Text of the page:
I think if we want to take care of the next generation of girls we should reassure them that power, strength and character are more important than beauty and always will be, and that even if they aren’t thin and pretty, they are still worthy of respect. That feeling is the birthright of men everywhere. It’s about time we claimed it for ourselves.

Laurie Penny is the contributing editor of the New Statesman

Laurie Penny is a contributing editor to the New Statesman. She is the author of five books, most recently Unspeakable Things.

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Could Labour lose the Oldham by-election?

Sources warn defeat is not unthinkable but the party's ground campaign believe they will hold on. 

As shadow cabinet members argue in public over Labour's position on Syria and John McDonnell defends his Mao moment, it has been easy to forget that the party next week faces its first election test since Jeremy Corbyn became leader. On paper, Oldham West and Royton should be a straightforward win. Michael Meacher, whose death last month triggered the by-election, held the seat with a majority of 14,738 just seven months ago. The party opted for an early pre-Christmas poll, giving second-placed Ukip less time to gain momentum, and selected the respected Oldham council leader Jim McMahon as its candidate.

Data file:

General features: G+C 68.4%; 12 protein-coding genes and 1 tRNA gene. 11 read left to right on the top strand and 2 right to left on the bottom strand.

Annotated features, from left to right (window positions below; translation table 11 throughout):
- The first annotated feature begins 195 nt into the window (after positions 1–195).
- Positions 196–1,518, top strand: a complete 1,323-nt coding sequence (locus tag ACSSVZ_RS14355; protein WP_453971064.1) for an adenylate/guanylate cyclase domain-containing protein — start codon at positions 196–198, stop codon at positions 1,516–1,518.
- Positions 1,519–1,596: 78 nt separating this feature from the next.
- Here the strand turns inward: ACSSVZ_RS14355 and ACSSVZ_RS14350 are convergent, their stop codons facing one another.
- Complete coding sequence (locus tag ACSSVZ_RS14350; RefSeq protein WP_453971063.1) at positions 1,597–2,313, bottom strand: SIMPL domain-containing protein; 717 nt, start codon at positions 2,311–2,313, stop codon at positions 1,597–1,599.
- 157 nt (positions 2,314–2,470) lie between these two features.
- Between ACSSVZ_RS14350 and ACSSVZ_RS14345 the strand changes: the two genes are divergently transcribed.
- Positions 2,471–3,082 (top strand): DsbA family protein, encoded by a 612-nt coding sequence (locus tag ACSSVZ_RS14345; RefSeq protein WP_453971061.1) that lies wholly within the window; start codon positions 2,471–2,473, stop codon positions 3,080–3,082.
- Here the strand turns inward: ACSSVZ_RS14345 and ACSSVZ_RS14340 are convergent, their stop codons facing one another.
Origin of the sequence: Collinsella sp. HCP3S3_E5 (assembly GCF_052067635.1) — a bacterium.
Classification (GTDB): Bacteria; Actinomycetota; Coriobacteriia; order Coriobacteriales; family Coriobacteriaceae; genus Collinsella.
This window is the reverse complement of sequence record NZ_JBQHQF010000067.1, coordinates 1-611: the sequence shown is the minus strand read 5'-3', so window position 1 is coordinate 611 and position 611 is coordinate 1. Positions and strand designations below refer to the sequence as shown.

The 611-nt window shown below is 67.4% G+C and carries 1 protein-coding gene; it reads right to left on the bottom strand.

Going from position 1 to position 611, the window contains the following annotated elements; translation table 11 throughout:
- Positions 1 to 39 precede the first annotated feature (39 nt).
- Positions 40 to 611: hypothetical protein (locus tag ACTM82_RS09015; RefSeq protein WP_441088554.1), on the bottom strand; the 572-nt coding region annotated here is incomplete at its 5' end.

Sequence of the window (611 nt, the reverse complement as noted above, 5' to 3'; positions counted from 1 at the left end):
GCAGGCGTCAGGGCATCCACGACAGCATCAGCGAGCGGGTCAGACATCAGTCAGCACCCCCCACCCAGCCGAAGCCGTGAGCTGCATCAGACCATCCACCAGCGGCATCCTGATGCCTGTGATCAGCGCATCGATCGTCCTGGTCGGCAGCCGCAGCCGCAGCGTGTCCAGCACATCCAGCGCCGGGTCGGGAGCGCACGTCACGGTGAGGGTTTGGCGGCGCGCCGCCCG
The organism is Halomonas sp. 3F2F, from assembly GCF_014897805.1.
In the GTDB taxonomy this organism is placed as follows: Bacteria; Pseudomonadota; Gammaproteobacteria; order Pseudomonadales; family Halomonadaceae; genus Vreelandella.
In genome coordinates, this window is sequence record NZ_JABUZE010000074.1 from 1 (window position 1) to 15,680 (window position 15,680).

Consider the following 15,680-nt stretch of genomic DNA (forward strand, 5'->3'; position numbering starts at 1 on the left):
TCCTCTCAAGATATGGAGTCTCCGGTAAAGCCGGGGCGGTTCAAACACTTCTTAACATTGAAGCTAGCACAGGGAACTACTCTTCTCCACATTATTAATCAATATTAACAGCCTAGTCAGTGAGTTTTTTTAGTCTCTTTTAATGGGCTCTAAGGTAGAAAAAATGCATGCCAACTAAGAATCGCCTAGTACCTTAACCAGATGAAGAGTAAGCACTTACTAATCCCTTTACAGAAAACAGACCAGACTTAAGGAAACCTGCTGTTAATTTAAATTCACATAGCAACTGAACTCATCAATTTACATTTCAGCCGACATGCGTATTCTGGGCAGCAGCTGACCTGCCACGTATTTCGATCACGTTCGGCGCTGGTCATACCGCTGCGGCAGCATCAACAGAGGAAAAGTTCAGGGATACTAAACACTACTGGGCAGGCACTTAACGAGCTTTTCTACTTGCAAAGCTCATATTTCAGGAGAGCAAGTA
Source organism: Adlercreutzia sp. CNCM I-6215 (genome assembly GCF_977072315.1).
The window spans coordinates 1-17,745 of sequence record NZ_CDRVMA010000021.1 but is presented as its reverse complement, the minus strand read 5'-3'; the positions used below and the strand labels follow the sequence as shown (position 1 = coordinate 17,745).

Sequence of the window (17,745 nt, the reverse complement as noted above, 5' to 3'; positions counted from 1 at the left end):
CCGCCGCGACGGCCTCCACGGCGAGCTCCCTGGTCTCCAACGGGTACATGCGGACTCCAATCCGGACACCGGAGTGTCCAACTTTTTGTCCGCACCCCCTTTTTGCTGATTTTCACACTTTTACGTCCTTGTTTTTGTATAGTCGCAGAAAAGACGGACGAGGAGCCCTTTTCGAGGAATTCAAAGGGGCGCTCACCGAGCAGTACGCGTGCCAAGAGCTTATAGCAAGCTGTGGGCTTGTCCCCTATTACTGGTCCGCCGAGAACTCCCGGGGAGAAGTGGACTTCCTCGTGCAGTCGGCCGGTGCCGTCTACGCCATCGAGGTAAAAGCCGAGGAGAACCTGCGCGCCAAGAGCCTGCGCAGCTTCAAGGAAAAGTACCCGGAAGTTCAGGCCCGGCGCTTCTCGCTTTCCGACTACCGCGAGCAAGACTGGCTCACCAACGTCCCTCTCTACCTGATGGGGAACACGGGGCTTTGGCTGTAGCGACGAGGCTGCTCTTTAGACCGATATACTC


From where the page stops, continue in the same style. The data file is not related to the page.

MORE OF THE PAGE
But in recent weeks Labour sources have become ever more anxious. Shadow cabinet members returning from campaigning report that Corbyn has gone down "very badly" with voters, with his original comments on shoot-to-kill particularly toxic. Most MPs expect the party's majority to lie within the 1,000-2,000 range. But one insider told me that the party's majority would likely fall into the hundreds ("I'd be thrilled with 2,000") and warned that defeat was far from unthinkable. The fear is that low turnout and defections to Ukip could allow the Farageists to sneak a win. MPs are further troubled by the likelihood that the contest will take place on the same day as the Syria vote (Thursday), which will badly divide Labour.